When it comes to fodder beet varieties, two key differences are the bulbs’ dry matter (DM) percentage and the proportion that sits above the ground. Choosing the best variety for your system will depend on your cows’ feed requirements and your intended use, such as for grazing, lifting, or young stock.
To help you make that decision, here are descriptions of the three main fodder beet groupings.
Very high DM percentage (more than 20 percent)
These bulbs sit lower in the soil and are best suited to lifting. Examples include Agriseeds Blizzard and DLF Enermax. With a large portion of the bulb lying underground, these varieties are not recommended for strip grazing. Doing so would result in the cows harvesting less of the crop and ingesting more soil. With mechanical harvesting, leaf removal is more efficient in high-DMpercentage varieties and there is increased storage life after the bulb has been lifted.
Medium to high DM percentage (14-20 percent)
These moderate- to high-DM crops offer flexibility in the system as they can be strip grazed or mechanically lifted. Examples include Speciality Seeds Geronimo and PGG Wrightson Ribambelle. There is potential for these crops to yield more DM/ ha than the low-DM-percentage crops. However, generally only 45 to 50 percent of the bulb sits out of the ground. So, when grazing these varieties, care needs to be taken to reduce the risk of soil ingestion. This can be achieved by offering long, narrow breaks rather than square breaks, or shifting the break several times daily so more of the daily allocation is consumed from in front of the break fence.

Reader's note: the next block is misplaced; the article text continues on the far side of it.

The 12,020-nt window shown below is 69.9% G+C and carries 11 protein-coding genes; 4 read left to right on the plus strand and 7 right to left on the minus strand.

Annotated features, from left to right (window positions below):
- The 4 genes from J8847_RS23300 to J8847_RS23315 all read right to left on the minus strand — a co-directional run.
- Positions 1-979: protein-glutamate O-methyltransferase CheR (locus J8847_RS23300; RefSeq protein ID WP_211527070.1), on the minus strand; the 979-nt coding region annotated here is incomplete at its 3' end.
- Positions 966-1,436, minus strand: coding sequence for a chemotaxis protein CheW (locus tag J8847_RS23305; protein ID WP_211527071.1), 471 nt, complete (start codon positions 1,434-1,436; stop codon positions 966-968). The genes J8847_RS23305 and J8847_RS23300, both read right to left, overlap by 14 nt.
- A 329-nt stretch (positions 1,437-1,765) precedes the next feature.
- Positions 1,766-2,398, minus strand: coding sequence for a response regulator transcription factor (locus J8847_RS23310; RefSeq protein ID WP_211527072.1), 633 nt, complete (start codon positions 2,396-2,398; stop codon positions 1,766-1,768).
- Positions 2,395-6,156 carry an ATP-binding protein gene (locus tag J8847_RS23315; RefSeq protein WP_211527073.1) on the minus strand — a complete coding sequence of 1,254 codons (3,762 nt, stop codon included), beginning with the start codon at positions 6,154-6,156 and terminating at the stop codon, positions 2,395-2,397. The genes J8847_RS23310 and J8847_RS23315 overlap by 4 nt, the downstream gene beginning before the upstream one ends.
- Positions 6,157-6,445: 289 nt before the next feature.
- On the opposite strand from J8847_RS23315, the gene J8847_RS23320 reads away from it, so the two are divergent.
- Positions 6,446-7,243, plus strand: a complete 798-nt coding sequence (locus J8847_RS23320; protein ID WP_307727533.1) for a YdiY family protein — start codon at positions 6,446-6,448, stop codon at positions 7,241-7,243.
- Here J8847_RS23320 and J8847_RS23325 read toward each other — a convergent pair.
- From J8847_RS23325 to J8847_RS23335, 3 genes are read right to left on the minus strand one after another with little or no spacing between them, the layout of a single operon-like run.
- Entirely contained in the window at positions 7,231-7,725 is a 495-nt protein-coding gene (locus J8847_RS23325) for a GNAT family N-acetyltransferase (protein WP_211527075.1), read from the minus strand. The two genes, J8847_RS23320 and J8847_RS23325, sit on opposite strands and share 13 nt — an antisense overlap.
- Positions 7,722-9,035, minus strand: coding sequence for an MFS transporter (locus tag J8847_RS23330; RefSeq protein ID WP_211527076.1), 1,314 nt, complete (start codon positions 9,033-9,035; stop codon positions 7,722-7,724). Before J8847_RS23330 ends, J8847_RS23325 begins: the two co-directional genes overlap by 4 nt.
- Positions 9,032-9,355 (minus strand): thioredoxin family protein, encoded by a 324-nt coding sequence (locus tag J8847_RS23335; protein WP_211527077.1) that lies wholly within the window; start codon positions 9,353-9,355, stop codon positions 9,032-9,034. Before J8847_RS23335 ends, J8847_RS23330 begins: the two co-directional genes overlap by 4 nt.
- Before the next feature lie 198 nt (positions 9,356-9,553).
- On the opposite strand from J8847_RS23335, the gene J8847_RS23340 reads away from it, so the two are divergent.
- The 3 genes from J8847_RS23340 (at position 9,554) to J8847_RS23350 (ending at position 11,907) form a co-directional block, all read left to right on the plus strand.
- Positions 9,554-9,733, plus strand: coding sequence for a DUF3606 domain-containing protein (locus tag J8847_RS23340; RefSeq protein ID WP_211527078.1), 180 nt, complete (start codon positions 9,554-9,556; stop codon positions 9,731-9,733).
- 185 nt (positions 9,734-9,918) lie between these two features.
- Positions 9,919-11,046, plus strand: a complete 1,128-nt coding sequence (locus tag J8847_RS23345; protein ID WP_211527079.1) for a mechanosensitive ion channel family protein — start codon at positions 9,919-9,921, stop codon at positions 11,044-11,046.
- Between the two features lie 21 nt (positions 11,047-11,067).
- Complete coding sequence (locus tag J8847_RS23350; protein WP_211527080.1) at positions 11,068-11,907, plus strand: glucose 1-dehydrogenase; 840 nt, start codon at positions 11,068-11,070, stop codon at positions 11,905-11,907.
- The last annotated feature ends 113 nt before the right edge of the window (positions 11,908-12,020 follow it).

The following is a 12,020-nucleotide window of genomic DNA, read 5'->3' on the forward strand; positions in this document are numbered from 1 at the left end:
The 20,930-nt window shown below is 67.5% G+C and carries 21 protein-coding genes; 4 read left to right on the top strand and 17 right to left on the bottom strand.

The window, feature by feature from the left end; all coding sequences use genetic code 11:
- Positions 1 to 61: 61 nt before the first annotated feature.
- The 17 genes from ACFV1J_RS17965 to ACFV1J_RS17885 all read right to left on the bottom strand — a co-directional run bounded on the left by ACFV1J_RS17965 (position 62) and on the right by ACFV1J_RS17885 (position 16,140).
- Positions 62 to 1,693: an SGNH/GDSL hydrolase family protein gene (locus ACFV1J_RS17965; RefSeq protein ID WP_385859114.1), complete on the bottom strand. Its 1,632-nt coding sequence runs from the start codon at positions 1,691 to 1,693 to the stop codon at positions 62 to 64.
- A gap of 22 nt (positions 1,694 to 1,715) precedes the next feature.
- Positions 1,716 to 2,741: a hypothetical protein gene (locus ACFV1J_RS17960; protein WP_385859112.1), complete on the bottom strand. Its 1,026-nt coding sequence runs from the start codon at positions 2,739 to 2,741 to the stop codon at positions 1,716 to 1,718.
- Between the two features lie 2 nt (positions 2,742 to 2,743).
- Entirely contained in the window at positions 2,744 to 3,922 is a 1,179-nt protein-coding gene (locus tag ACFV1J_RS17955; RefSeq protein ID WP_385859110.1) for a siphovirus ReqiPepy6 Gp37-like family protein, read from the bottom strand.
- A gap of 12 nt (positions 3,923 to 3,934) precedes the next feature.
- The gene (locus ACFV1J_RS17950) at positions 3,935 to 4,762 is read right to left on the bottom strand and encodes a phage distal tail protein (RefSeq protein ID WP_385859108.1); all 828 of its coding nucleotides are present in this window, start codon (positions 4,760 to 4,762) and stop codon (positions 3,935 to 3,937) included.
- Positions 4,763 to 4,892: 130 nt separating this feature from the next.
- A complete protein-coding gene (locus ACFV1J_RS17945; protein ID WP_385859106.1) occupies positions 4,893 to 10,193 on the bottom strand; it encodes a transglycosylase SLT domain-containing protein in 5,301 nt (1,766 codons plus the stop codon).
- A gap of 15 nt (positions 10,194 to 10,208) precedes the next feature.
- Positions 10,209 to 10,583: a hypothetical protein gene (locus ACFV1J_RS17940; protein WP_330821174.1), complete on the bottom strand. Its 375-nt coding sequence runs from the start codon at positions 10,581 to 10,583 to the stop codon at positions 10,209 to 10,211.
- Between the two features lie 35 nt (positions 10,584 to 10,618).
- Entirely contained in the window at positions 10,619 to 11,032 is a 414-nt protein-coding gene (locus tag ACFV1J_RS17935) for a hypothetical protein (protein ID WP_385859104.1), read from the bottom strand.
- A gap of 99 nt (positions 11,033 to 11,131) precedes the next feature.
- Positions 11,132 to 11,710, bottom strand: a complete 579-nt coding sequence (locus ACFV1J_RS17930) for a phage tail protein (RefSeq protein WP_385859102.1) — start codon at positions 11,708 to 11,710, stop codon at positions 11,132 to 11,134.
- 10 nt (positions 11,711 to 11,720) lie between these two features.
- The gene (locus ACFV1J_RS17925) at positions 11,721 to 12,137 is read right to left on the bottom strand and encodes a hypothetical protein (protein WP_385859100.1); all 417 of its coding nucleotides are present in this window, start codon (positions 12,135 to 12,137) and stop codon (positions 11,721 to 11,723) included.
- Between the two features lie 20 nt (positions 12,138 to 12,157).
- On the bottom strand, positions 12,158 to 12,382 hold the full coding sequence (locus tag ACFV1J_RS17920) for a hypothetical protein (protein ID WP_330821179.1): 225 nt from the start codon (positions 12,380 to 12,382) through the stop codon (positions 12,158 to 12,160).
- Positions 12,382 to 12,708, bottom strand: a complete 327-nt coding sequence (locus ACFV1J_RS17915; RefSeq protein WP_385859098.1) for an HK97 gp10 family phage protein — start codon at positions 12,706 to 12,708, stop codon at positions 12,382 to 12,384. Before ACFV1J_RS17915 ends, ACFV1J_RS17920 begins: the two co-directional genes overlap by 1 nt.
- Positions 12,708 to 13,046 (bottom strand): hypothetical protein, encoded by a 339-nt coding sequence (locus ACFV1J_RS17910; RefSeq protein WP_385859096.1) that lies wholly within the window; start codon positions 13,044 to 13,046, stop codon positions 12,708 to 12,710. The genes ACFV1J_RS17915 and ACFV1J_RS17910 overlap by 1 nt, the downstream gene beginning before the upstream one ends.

Low DM percentage (12-15 percent)
These bulbs are well suited to strip grazing as most of the bulb (about 60 percent) sits above the ground. Examples include SF Brigadier or DLF Feldherr. Low-DM-percentage bulbs are also softer, which makes them easier to eat for young stock with new teeth, or older animals with fewer teeth.
So, when choosing a fodder beet variety, put careful thought into which one is right for your situation. Knowing the fodder beet variety, bulb DM percentage and proportion that lies out of the ground is essential.
Also, avoid changing varieties during the season, particularly during the transition stage. If you do introduce a new variety of fodder beet into the system, factor in any changes in DM percentage and bulb availability/hardness into your allocation and intake calculations.
- Use a high-DM-percentage fodder beet variety if you’re lifting, as these can provide maximum yield/ha.
- Use a low-DM-percentage variety for young stock, as these have softer bulbs that sit further out of the ground.
- Pick a medium- to high-DM-percentage crop for flexibility (lifting and grazing).
This article was originally published in Inside Dairy September 2017